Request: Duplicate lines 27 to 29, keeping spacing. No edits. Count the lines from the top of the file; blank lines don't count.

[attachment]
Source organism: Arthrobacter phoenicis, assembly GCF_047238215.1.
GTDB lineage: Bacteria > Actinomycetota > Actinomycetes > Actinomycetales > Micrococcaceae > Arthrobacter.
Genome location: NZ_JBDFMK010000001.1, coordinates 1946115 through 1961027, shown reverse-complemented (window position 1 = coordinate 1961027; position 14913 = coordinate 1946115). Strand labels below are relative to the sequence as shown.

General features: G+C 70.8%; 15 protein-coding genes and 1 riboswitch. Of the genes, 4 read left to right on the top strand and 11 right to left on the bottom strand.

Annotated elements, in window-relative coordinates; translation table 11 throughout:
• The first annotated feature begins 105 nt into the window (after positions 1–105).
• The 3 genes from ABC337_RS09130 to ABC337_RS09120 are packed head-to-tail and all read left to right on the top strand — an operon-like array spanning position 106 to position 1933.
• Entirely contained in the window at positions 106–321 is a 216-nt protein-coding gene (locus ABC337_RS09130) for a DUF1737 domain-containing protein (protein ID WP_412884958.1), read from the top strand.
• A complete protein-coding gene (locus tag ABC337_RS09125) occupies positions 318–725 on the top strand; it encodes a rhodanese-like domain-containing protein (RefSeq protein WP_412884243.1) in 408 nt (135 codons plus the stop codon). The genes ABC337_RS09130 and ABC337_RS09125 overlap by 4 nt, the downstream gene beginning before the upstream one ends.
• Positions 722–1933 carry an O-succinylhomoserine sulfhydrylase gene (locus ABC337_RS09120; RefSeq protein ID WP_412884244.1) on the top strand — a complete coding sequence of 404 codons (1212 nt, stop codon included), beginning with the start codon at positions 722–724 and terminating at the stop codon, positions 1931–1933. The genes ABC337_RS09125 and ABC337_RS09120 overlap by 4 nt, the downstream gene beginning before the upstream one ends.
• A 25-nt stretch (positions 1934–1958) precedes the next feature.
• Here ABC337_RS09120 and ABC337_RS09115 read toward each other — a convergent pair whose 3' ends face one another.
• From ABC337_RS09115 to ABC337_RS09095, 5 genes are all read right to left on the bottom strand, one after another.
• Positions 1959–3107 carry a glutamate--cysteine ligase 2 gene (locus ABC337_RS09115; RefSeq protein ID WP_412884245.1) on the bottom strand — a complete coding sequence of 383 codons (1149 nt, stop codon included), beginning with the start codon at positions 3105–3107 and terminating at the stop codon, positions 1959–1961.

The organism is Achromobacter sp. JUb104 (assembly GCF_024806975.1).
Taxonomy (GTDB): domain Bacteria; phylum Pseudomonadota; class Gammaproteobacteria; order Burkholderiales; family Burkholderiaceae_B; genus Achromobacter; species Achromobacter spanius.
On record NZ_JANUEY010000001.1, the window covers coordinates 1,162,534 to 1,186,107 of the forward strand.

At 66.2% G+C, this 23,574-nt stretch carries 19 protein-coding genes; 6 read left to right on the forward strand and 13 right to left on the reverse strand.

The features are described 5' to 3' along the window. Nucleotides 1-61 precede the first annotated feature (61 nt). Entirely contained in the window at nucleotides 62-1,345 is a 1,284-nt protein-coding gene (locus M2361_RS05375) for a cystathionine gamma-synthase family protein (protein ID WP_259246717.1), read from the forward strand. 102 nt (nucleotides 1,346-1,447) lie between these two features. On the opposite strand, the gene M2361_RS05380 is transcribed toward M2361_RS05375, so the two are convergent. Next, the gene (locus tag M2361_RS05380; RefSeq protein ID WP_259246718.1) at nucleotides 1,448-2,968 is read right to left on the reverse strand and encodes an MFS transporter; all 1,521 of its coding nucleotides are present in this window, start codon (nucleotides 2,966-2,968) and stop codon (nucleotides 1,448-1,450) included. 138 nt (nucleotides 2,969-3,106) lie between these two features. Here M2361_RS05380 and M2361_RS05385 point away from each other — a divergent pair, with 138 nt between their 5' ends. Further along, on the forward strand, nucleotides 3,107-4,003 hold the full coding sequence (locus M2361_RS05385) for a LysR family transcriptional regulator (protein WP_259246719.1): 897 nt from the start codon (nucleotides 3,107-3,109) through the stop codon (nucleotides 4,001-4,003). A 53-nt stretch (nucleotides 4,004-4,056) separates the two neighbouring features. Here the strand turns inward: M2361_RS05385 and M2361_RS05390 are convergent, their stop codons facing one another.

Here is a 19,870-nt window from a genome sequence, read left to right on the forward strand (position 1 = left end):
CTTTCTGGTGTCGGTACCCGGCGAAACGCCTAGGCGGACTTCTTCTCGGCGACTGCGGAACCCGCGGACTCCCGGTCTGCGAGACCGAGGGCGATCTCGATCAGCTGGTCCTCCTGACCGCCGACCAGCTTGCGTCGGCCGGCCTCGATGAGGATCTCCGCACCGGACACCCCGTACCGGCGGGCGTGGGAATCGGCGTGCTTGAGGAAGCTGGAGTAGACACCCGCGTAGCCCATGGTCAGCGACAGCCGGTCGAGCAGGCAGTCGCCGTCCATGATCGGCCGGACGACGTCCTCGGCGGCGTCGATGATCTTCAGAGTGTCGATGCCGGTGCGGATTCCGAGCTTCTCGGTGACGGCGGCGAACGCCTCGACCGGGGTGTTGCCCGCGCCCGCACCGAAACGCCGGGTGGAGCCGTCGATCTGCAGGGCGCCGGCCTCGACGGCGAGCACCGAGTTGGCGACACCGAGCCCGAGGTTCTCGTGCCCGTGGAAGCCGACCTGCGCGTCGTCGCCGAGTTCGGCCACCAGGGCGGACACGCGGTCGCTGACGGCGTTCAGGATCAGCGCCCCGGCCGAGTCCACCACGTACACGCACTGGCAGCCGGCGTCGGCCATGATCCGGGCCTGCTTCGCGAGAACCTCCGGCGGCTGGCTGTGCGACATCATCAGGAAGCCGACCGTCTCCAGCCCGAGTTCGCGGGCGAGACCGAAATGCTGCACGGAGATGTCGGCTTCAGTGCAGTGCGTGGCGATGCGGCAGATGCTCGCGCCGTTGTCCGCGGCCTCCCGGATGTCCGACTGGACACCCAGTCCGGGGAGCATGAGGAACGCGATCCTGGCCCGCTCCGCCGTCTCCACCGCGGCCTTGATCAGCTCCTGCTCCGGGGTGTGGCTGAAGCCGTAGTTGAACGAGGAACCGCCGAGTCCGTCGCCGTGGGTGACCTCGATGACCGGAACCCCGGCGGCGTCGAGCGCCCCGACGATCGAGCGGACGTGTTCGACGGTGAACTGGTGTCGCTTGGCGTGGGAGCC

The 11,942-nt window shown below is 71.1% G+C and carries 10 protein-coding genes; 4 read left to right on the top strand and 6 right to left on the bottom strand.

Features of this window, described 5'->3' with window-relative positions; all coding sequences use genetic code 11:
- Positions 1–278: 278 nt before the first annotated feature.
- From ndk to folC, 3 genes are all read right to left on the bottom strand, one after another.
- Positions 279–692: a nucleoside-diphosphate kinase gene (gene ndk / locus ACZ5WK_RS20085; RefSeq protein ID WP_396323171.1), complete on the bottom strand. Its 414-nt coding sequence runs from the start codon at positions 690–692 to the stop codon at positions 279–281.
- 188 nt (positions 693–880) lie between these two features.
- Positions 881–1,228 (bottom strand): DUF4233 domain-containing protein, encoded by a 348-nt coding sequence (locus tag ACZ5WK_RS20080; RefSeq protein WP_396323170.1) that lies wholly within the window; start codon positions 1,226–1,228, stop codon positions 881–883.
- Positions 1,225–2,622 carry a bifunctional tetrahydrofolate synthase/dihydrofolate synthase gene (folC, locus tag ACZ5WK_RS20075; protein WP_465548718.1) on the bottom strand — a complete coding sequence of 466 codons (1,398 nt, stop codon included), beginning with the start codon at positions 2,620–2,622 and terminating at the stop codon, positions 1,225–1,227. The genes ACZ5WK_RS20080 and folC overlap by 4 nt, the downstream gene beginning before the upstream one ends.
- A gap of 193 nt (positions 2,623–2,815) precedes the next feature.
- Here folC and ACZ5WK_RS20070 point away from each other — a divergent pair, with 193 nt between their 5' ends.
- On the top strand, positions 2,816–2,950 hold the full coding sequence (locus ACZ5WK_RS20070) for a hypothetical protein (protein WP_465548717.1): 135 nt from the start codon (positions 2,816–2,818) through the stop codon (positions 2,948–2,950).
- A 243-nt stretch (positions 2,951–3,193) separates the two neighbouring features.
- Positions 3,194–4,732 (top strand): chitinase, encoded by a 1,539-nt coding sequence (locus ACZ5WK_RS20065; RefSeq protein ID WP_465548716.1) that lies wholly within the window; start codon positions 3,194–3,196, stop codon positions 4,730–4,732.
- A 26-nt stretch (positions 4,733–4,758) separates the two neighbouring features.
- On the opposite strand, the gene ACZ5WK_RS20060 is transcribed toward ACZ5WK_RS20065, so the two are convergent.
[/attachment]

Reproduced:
- 188 nt (positions 693–880) lie between these two features.
- Positions 881–1,228 (bottom strand): DUF4233 domain-containing protein, encoded by a 348-nt coding sequence (locus tag ACZ5WK_RS20080; RefSeq protein WP_396323170.1) that lies wholly within the window; start codon positions 1,226–1,228, stop codon positions 881–883.
- Positions 1,225–2,622 carry a bifunctional tetrahydrofolate synthase/dihydrofolate synthase gene (folC, locus tag ACZ5WK_RS20075; protein WP_465548718.1) on the bottom strand — a complete coding sequence of 466 codons (1,398 nt, stop codon included), beginning with the start codon at positions 2,620–2,622 and terminating at the stop codon, positions 1,225–1,227. The genes ACZ5WK_RS20080 and folC overlap by 4 nt, the downstream gene beginning before the upstream one ends.